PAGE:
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or dry-as-dust  (drī′əz-dŭst′)
A dull, pedantic speaker or writer.

[After Dr. Jonas Dryasdust, a fictitious character to whom Sir Walter Scott dedicated some of his novels.]

dry′as·dust′ adj.
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References in classic literature ?
On the contrary, I fear I shall incur the censure of presumption in placing the venerable name of Dr Jonas Dryasdust at the head of a publication, which the more grave antiquary will perhaps class with the idle novels and romances of the day.
The scantiness of materials is indeed a formidable difficulty; but no one knows better than Dr Dryasdust, that to those deeply read in antiquity, hints concerning the private life of our ancestors lie scattered through the pages of our various historians, bearing, indeed, a slender proportion to the other matters of which they treat, but still, when collected together, sufficient to throw considerable light upon the vie priv
Dryasdust reports to the Author of Waverley at the end of Regauntlet on his researches about what happened thereafter.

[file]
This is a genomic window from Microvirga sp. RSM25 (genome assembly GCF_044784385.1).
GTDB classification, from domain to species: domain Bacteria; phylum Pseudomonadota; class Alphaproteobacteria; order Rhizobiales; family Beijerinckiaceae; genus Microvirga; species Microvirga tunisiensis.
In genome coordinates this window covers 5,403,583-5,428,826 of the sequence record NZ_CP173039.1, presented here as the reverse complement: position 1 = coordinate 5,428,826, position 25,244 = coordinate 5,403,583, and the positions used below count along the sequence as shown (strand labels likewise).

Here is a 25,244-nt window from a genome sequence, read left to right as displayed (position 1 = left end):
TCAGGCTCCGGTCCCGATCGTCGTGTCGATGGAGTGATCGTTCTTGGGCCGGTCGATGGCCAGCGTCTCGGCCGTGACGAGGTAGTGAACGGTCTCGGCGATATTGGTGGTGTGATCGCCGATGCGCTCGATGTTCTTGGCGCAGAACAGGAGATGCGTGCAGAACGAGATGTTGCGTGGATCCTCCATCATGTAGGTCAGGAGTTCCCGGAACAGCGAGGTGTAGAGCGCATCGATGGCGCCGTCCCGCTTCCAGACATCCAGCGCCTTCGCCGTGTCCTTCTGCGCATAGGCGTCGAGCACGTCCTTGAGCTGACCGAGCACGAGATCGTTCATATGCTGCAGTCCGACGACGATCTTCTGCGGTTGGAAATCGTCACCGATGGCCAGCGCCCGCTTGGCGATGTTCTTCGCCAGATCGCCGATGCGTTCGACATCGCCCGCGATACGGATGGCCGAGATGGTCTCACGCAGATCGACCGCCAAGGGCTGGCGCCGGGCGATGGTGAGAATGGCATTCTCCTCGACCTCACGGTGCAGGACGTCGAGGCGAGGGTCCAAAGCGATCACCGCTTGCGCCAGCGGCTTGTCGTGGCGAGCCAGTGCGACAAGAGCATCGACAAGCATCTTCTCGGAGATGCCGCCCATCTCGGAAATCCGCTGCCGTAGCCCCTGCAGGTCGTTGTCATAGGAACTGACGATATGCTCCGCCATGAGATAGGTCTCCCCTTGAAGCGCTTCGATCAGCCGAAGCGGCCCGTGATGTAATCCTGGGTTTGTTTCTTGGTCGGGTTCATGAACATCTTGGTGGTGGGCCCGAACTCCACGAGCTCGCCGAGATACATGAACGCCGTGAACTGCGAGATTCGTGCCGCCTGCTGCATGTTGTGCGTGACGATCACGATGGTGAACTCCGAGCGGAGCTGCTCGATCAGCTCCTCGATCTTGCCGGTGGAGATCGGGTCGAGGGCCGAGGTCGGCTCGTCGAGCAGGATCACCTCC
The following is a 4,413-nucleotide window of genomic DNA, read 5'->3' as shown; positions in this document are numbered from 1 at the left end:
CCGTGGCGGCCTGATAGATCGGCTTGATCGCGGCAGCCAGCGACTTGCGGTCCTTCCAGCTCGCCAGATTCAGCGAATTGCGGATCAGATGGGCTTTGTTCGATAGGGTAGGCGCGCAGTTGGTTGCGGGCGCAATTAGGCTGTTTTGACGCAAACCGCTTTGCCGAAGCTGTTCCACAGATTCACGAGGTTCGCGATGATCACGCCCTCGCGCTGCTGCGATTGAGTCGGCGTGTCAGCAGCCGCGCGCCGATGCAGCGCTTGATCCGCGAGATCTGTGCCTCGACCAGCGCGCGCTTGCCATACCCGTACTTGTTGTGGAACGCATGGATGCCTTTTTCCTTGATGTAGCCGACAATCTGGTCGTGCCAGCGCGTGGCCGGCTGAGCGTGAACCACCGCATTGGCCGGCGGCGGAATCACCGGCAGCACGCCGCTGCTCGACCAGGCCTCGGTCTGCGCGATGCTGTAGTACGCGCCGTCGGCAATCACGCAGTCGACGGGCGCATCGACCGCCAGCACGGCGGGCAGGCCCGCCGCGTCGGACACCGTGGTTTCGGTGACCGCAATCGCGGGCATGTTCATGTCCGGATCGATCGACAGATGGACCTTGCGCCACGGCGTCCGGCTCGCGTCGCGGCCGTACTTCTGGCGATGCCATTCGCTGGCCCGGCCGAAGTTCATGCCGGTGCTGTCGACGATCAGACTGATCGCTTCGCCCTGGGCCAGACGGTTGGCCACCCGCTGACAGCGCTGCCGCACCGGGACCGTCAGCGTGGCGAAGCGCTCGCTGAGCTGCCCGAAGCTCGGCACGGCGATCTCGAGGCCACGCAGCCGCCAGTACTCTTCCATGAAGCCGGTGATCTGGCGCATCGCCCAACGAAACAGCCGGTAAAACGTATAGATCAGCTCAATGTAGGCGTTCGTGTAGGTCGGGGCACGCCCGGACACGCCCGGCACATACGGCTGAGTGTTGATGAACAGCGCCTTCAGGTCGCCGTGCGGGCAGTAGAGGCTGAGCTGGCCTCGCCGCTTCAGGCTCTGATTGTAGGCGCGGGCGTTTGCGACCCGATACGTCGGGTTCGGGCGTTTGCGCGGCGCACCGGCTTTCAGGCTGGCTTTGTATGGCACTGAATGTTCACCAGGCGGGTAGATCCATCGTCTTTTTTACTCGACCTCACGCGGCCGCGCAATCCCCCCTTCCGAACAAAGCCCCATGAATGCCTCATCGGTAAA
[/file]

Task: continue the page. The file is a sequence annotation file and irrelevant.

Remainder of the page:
You read it, you analyze it, you catalogue it, you do with it as Doctor Dryasdust by T.
In the same way [as Darwin studying earthworms] Dryasdust, by preserving records, mainly because they were antiquated, has provided materials from which the modern historian undertakes to reconstruct a picture of the past, and to lay the foundations of social science.
Dryasdust, someone about whom a biographer has felt duty-bound rather than determined to write.
It is not iust the oddness of the diction, which seems to him to be "so fit for propaganda," so suitable for "a dryasdust theologian," and so inapt for a young, "ever-loveliest" maiden, and therefore so likely to have been suggested to Bernadette by someone else (446); no, for Peyramale, the expression is theologically ungrammatical.
Although Froude was a prodigious worker in original archives, much more so than Freeman in fact, he was no Carlylian Dryasdust.
Dryasdust 13 quedase completamente satisfecho con los equivalentes castellanos de algunas voces y frases relativas a ciertos usos de las edades caballerescas.
Jonas Dryasdust, who derives his existence straight from the pages of Scott's earlier novel, The Antiquary, where he was introduced as a learned friend of the eponymous hero.
An adolescent novice eagerly translates vivid scenes around him into dryasdust meditations and homilies; but in the ordination itself -- which in this community involves a naked young girl, and a crone bearing a knife and stone -- he becomes a snivelling child once more.
Dryasdust is devoted to documents and is skeptical of the kinds of ebullient personal narratives that form so much of the novel's content; instead of relating the old cadie's story with relish, as the narrator would have done, he says, with condescension worthy of Macaulay, that it "seems to refer to some inaccurate account of the transactions in which you seem so much interested" (p.